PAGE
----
|US3855430 *||Nov 15, 1972||Dec 17, 1974||Int Standard Electric Corp||Electronic hybrid circuit for two-wire to four-wire interconnection|
|US3970805 *||Feb 22, 1974||Jul 20, 1976||Gte Automatic Electric (Canada) Limited||Active hybrid circuit|
|US4064377 *||Mar 11, 1976||Dec 20, 1977||Wescom Switching, Inc.||Electronic hybrid and hybrid repeater|
|US4278847 *||Feb 26, 1979||Jul 14, 1981||Tii Corporation||Transformerless hybrid circuits|
|US4319093 *||Jul 16, 1980||Mar 9, 1982||Compagnie Industrielle Des Telecommunications Cit-Alcatel||Transmission bridge for a subscriber set|
|US4351060 *||Oct 23, 1980||Sep 21, 1982||International Telephone And Telegraph Corporation||Automatic, digitally synthesized matching line terminating impedance|
|US4387273 *||Aug 25, 1980||Jun 7, 1983||International Telephone And Telegraph Corporation||Subscriber line interface circuit with impedance synthesizer|
|US4476350 *||Feb 8, 1982||Oct 9, 1984||Bell Telephone Laboratories, Incorporated||Battery feed circuit|
|US4571460 *||Mar 12, 1984||Feb 18, 1986||Northern Telecom Limited||Active impedance line feed circuit with improved ground fault protection|
|US4600811 *||Dec 27, 1983||Jul 15, 1986||Nec Corporation||Subscriber line interface circuit|
|US4604741 *||May 17, 1984||Aug 5, 1986||Mitel Corporation||Voice and data interface circuit|
|US4631359 *||Sep 22, 1983||Dec 23, 1986||Telefonaktiebolaget Lm Ericsson||Arrangement for supplying current to a subscriber telephone set|
|US4631360 *||Sep 14, 1983||Dec 23, 1986||Telefonaktiebolaget Lm Ericsson||Apparatus for the current supply of a subscriber set from an exchange|
|US4631366 *||May 21, 1985||Dec 23, 1986||Fujitsu Limited||Battery feed circuit for subscriber line|
|DE2035969A1 *||Jul 20, 1970||Feb 3, 1972||Siemens Ag||Title not available|
|DE2434947A1 *||Jul 19, 1974||Feb 20, 1975||Rca Corp||Stromverstaerker|
|DE2838038A1 *||Aug 31, 1978||Mar 13, 1980||Siemens Ag||Input circuit for telephone wire connection - has transistors, connected via collectors, to two wire and via transformer to four wire cable with supply to base and emitters|
|DE3237681A1 *||Oct 12, 1982||Apr 12, 1984||Standard Elektrik Lorenz Ag||Speiseschaltung fuer einen veraenderlichen verbraucherwiderstand,insbesondere fuer eine teilnehmerschaltung in fernsprechanlagen|
|DE3246144A1 *||Dec 14, 1982||Jun 14, 1984||Standard Elektrik Lorenz Ag||Circuit arrangement for keeping a current constant|
|JPS5737965A *||Title not available|
|1||Ericsson Review; No. 4, 1983, vol. 60, "Line Circuit Component SLIC for AXE 10", p. 192.|
|2||*||Ericsson Review; No. 4, 1983, vol. 60, Line Circuit Component SLIC for AXE 10 , p. 192.|
|Citing Patent||Filing date||Publication date||Applicant||Title|
|US5293421 *||Dec 20, 1990||Mar 8, 1994||Alcatel N.V.||Summing amplifier with a complex weighting factor and interface including such a summing amplifier|
|US7570714 *||Jun 18, 2004||Aug 4, 2009||Nec Electronics Corporation||Data transfer apparatus for low voltage differential signaling|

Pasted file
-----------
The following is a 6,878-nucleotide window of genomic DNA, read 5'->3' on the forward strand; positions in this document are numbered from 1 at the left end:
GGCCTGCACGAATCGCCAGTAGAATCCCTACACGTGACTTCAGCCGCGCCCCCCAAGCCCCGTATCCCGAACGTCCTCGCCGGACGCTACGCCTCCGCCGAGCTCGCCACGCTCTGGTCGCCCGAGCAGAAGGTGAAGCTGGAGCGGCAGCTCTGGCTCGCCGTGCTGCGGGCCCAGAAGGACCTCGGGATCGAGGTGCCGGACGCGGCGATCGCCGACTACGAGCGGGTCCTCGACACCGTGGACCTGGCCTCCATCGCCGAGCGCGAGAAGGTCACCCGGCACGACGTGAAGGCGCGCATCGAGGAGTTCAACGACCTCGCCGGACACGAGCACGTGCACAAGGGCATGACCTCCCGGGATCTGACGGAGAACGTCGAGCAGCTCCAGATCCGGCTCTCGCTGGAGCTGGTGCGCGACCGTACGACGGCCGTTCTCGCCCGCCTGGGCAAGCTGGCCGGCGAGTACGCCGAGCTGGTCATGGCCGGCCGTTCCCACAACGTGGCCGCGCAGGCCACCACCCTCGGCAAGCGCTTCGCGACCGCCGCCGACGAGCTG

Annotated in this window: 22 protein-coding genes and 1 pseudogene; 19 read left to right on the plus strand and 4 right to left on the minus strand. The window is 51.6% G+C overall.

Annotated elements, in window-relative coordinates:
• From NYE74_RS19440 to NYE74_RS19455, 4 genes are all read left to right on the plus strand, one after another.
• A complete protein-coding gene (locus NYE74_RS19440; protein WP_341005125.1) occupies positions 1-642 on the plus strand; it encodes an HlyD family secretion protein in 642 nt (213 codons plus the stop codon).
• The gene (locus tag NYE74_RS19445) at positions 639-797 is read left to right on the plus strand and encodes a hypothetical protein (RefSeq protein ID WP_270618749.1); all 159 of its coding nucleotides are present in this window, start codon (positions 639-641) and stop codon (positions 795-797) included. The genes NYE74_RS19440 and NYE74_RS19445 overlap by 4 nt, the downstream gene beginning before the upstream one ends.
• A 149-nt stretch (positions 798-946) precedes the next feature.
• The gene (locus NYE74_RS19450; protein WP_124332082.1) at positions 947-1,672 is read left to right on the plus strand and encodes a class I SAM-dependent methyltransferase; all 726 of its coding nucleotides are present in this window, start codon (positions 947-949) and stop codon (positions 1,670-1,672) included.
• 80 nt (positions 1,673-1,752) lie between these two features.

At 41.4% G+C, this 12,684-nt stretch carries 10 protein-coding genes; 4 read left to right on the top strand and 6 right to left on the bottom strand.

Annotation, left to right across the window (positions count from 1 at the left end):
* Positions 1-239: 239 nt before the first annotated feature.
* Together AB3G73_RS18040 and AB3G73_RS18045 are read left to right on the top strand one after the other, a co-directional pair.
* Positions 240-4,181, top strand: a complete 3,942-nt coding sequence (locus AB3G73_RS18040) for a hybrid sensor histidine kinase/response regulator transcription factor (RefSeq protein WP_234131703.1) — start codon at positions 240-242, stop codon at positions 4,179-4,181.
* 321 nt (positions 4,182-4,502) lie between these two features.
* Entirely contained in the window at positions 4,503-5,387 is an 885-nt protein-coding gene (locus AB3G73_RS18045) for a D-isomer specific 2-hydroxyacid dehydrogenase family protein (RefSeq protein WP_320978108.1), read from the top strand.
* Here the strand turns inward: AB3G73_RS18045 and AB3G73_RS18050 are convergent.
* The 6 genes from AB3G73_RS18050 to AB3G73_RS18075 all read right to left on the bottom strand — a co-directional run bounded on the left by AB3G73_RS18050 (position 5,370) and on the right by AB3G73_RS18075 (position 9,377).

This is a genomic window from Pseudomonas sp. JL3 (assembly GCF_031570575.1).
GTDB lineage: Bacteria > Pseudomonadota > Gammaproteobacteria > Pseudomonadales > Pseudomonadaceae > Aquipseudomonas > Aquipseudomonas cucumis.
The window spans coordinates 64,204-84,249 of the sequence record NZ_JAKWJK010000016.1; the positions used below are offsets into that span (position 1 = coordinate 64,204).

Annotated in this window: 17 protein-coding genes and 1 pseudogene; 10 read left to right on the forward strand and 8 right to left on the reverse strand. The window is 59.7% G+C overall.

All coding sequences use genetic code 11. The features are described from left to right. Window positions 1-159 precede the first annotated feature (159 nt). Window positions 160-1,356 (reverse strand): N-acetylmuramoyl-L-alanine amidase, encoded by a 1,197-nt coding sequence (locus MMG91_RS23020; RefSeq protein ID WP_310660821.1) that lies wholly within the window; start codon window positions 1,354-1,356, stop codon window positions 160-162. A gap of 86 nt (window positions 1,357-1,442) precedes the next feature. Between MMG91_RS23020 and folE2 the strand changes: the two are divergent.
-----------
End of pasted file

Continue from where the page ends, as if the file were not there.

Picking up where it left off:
|US7957522||Nov 14, 2006||Jun 7, 2011||Winbond Electronics Corporation||Programmable plain old telephone line impedance matching circuits|
|US20040257121 *||Jun 18, 2004||Dec 23, 2004||Nec Electronics Corporation||Data transfer apparatus for low voltage differential signaling|
|US20070206775 *||Nov 14, 2006||Sep 6, 2007||Winbond Electronics Corporation||Programmable plain old telephone line impedance matching circuits|
|CN1574672B||Jun 21, 2004||Apr 28, 2010||恩益禧电子股份有限公||Data transfer apparatus for low voltage differential signaling|
|WO1998035484A2 *||Jan 15, 1998||Aug 13, 1998||Koninklijke Philips Electronics N.V.||A telecommunication circuit and a telecommunication device|
|WO1998035484A3 *||Jan 15, 1998||Nov 26, 1998||Koninkl Philips Electronics Nv||A telecommunication circuit and a telecommunication device|
|U.S. Classification||379/405, 379/413|
|International Classification||H04Q3/42, H04M19/00, H04B3/03, H03H11/28, H04M3/00|
|Cooperative Classification||H04M3/005, H03H11/28, H04M19/005|
|European Classification||H04M3/00L, H03H11/28, H04M19/00B4|
|Jul 29, 1985||AS||Assignment|
Owner name: INTERNATIONAL STANDARD ELECTRIC CORPORATION 320 PA
Free format text: ASSIGNMENT OF ASSIGNORS INTEREST.;ASSIGNORS:MESCHKAT, PETER;ZANZIG, JURGEN;REEL/FRAME:004436/0893
Effective date: 19850704
|Mar 19, 1987||AS||Assignment|
Owner name: ALCATEL N.V., DE LAIRESSESTRAAT 153, 1075 HK AMSTE
Free format text: ASSIGNMENT OF ASSIGNORS INTEREST.;ASSIGNOR:INTERNATIONAL STANDARD ELECTRIC CORPORATION, A CORP OF DE;REEL/FRAME:004718/0023
Effective date: 19870311
|Oct 31, 1989||CC||Certificate of correction|
|Jun 5, 1992||FPAY||Fee payment|
Year of fee payment: 4
|May 24, 1996||FPAY||Fee payment|
Year of fee payment: 8
|Jun 27, 2000||REMI||Maintenance fee reminder mailed|
|Dec 3, 2000||LAPS||Lapse for failure to pay maintenance fees|
|Feb 6, 2001||FP||Expired due to failure to pay maintenance fee|
Effective date: 20001206